It is also the locale of the annual Douz Festival, sometimes called the Sahara Festival, held most years in November or December. Some Tunisians think that as many as 50,000 of their countrymen, living in Tunisia and overseas, attend. The four-day event is also a time when tradition-bound Tunisian fathers look for suitable husbands for their daughters. Not yet a tourist attraction, the festival is almost a century old and includes camel races, dancing, and shows of horsemanship known as “fantasias.” Everyone dresses in colorful native costumes for this unique celebration.
An Oases in Tamerza
By the time we pulled into Tamerza, I felt like a nomad, tired from the 350-mile journey southwest from Tunis to the northern end of the Sahara desert, near the Algerian border. Framed by the Atlas Mountains and filled with palm trees, Tamerza, population 2,000, gives a visitor the sense that it is miles if not decades away from being spoiled. Don’t expect to find T-shirts (or anything else) with Tamerza on them. “Desert roses” of crystallized gypsum, sometimes colored but prettier when left natural, are the souvenirs of choice.
We check into The Tamerza Palace Hotel which looks out over a gorge onto a seemingly monochromatic maze. It is a Berber (indigenous non-Arab North African tribe) village deserted since the floods of 1969 and is hauntingly beautiful, particularly at sunrise, sunset and in the moonlight. Visitors who walk through the ruins get a sense of how tightly-knit and claustrophobic such a community must have been. Relatives still return to the site to pay their respects to those who lost their lives there.
Tamerza is an oasis, the word means “paradise.” Villages tend to grow around oases and water and Tamerza is just such a place. So are nearby Chebika and MidÃ¨s. The claim to fame of this region of El Jerid, apart from its starring role as the location for the movie “The English Patient”, is its shiny red train with leather and velvet upholstery built for the bey or king of Tunisia in 1899. The LÃ©zard Rouge (the Red Lizard) still runs through the Seldja gorge, but years of drought have ruined what was once a beautiful waterfall along the route.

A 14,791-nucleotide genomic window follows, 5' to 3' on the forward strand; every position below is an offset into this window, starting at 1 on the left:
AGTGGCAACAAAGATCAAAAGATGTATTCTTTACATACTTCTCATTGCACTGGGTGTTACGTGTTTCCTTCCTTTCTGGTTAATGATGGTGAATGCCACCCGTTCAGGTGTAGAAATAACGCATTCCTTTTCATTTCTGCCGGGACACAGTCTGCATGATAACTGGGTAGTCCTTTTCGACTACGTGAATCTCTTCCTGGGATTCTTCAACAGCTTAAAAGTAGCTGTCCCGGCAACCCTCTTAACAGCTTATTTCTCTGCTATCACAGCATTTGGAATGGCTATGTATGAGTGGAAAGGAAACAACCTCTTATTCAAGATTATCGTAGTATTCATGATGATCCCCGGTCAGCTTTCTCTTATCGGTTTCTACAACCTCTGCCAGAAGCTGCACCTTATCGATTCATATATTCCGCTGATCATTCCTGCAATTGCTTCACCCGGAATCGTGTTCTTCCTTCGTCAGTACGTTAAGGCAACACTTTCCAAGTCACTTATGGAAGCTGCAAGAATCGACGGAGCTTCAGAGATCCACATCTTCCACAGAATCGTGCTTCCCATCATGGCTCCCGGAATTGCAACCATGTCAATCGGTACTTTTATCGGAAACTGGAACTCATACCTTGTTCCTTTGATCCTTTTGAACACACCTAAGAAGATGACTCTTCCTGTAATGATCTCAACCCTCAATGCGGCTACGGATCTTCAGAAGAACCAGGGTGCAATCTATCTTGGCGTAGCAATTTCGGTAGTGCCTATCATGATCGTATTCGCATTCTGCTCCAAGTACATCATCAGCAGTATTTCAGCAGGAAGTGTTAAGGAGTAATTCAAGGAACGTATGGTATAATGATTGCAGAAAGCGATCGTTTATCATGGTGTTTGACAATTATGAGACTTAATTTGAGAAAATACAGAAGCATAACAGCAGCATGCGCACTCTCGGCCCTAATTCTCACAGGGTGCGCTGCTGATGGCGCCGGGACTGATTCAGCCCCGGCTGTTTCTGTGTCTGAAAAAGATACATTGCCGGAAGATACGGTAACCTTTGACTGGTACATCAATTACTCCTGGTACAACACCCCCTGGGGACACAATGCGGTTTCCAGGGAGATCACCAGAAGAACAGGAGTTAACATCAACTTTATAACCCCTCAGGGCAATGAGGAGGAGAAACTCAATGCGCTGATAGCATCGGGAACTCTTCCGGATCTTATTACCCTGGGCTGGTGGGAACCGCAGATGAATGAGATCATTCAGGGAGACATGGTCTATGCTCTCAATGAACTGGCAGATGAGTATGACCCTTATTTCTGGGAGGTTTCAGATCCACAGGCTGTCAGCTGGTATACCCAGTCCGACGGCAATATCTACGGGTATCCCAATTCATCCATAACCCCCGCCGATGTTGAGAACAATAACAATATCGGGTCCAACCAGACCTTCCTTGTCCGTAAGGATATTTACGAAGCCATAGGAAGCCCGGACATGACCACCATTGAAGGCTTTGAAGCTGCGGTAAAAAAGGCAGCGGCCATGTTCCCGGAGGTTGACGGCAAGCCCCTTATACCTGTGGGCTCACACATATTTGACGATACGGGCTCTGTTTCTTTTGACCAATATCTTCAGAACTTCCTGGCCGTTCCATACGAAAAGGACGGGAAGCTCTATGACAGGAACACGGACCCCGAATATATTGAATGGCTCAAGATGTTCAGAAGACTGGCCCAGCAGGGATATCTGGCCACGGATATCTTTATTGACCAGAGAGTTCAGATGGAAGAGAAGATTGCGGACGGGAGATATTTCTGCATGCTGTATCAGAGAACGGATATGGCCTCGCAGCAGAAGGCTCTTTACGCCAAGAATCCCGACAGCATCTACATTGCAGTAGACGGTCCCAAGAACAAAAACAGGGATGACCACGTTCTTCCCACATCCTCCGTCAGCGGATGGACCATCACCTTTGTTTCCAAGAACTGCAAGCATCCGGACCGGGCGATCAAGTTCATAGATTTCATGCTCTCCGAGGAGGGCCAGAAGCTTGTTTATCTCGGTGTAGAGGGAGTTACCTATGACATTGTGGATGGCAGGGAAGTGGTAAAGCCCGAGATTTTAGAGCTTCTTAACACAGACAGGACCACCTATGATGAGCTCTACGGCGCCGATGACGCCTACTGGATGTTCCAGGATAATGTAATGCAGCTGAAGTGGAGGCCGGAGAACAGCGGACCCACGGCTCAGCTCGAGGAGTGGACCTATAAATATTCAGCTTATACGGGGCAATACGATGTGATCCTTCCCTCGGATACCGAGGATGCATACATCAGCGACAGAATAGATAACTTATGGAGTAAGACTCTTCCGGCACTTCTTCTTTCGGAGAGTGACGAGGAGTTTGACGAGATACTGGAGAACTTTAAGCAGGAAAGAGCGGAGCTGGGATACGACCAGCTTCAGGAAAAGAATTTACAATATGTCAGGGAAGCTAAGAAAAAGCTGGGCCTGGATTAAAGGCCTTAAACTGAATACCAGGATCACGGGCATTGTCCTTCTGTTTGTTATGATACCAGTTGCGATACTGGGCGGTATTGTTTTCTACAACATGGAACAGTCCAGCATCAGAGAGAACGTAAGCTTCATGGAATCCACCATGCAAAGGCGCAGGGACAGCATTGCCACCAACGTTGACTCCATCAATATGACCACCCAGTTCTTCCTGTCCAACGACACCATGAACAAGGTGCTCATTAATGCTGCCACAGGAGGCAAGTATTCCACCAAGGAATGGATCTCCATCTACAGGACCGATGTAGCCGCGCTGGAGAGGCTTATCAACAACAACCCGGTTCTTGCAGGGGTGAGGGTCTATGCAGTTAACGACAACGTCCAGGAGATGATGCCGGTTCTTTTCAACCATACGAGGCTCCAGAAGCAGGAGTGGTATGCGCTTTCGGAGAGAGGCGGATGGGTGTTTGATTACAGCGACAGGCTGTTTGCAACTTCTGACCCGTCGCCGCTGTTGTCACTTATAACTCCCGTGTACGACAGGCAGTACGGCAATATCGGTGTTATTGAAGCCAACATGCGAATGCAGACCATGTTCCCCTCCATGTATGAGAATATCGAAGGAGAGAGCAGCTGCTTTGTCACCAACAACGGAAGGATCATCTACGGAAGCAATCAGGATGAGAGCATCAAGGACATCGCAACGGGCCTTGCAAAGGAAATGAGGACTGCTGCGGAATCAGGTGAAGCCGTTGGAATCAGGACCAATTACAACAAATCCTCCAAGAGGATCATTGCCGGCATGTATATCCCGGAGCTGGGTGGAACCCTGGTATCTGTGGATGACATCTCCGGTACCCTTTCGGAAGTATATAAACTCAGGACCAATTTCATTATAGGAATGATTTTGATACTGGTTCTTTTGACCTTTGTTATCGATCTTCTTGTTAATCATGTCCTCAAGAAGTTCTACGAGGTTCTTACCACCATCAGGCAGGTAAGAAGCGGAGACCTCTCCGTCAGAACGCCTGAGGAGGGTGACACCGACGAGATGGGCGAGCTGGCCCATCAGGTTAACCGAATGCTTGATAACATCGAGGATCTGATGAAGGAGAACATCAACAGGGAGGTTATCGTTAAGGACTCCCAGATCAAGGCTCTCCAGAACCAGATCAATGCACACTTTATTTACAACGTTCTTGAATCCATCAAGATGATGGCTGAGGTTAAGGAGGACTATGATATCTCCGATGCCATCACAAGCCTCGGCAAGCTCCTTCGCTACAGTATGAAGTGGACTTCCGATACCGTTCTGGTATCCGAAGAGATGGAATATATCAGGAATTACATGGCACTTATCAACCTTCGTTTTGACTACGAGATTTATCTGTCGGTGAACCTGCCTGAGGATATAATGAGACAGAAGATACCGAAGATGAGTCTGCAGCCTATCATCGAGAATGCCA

The remains of the salt lake Chott el-Jerid add glitz to the desert. Not the kind you can buy, but the sparkle that results from sunlight hitting particles of salt that lie in lines across the sand. The colors – pinks, yellows, blues and greens -bounce upwards from the crystals. Although guides advise sticking to the road and away from the unstable sand, intrepid sports types have been known to take their sand yachts and skis across the Chott. I’m not sure how they do it, nor did I see anyone try.
Back home in Washington; it takes two rounds of laundry to rid my clothing of sand. After a few hours, I am doing the usual things: Reading newspapers, watching BBC television news, making and receiving telephone calls, and catching up on e-mail.
Connectivity has returned but in my mind I am still enjoying the desert.
Getting to Tamerza is not easy. By air, Tunisia is best reached via Paris, Rome or Milan. From Tunisia, there are flights on Tunisian Airlines to Tozeur, which is one hour by car from Tamerza.